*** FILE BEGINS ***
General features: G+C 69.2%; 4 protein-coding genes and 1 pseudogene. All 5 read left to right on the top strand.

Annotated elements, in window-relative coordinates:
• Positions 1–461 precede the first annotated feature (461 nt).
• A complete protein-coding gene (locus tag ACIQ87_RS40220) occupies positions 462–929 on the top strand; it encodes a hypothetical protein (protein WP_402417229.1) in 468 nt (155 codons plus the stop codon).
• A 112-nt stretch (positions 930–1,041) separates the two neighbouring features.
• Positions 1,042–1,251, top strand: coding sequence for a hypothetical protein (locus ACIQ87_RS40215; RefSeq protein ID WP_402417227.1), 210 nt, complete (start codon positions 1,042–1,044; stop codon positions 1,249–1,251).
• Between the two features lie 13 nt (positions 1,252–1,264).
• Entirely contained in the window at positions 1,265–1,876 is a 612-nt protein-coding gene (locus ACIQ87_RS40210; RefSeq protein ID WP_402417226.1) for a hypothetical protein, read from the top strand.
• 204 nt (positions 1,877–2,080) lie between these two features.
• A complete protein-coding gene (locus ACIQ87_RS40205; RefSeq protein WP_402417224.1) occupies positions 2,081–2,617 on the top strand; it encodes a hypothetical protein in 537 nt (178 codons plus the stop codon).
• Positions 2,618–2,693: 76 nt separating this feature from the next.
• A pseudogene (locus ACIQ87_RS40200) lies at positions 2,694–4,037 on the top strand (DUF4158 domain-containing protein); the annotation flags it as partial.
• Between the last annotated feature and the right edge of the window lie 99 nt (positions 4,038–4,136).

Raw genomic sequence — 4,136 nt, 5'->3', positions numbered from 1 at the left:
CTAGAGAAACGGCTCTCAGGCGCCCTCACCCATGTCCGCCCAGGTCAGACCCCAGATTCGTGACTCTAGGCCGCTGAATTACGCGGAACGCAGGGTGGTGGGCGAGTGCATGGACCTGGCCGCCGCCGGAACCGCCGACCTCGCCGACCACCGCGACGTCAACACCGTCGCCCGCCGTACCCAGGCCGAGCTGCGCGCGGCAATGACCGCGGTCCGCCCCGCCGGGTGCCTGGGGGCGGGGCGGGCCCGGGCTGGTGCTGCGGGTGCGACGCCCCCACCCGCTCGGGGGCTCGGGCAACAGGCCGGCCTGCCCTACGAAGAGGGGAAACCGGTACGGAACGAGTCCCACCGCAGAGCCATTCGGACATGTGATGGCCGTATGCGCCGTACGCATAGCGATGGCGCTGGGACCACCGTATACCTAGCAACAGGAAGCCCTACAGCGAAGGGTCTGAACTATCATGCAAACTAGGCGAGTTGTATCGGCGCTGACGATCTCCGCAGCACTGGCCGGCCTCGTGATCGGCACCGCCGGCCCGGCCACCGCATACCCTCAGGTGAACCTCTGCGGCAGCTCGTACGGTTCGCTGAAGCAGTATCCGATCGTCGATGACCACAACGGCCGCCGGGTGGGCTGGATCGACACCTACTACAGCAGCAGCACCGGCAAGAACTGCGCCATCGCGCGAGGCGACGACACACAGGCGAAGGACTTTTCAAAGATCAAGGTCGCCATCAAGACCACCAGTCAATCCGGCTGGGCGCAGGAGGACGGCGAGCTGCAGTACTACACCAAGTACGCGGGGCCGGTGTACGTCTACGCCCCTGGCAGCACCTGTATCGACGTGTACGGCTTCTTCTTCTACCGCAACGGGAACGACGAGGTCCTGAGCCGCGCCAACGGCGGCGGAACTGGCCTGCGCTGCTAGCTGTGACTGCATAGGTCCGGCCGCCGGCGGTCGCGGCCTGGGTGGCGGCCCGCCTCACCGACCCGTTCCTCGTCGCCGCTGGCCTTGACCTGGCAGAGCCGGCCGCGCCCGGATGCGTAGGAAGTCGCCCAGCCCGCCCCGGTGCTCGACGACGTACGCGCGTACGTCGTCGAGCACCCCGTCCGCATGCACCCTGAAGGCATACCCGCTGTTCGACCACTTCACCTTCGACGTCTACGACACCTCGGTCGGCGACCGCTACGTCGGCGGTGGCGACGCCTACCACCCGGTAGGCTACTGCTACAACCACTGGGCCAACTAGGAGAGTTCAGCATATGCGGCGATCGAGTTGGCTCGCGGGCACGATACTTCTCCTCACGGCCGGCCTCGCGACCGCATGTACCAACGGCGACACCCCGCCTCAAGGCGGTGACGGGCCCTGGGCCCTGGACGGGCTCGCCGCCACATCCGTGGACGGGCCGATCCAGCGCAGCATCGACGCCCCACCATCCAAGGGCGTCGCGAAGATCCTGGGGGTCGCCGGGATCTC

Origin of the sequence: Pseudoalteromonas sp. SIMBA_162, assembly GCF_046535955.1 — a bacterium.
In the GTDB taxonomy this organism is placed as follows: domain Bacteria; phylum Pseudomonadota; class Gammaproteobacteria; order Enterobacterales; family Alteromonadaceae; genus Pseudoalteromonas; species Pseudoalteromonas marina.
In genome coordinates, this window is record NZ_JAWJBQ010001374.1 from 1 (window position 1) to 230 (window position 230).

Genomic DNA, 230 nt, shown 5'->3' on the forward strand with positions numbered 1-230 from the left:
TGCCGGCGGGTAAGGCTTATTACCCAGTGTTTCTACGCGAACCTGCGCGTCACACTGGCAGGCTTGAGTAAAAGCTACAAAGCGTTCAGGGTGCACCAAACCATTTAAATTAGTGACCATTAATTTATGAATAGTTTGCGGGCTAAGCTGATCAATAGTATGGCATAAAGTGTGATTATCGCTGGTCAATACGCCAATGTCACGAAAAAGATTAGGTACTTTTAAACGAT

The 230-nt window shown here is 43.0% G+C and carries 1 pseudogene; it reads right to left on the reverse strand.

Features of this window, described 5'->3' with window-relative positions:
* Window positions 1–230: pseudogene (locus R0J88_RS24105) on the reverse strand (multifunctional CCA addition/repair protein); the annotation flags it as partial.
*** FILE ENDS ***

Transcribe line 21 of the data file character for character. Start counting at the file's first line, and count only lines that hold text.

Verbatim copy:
The 230-nt window shown here is 43.0% G+C and carries 1 pseudogene; it reads right to left on the reverse strand.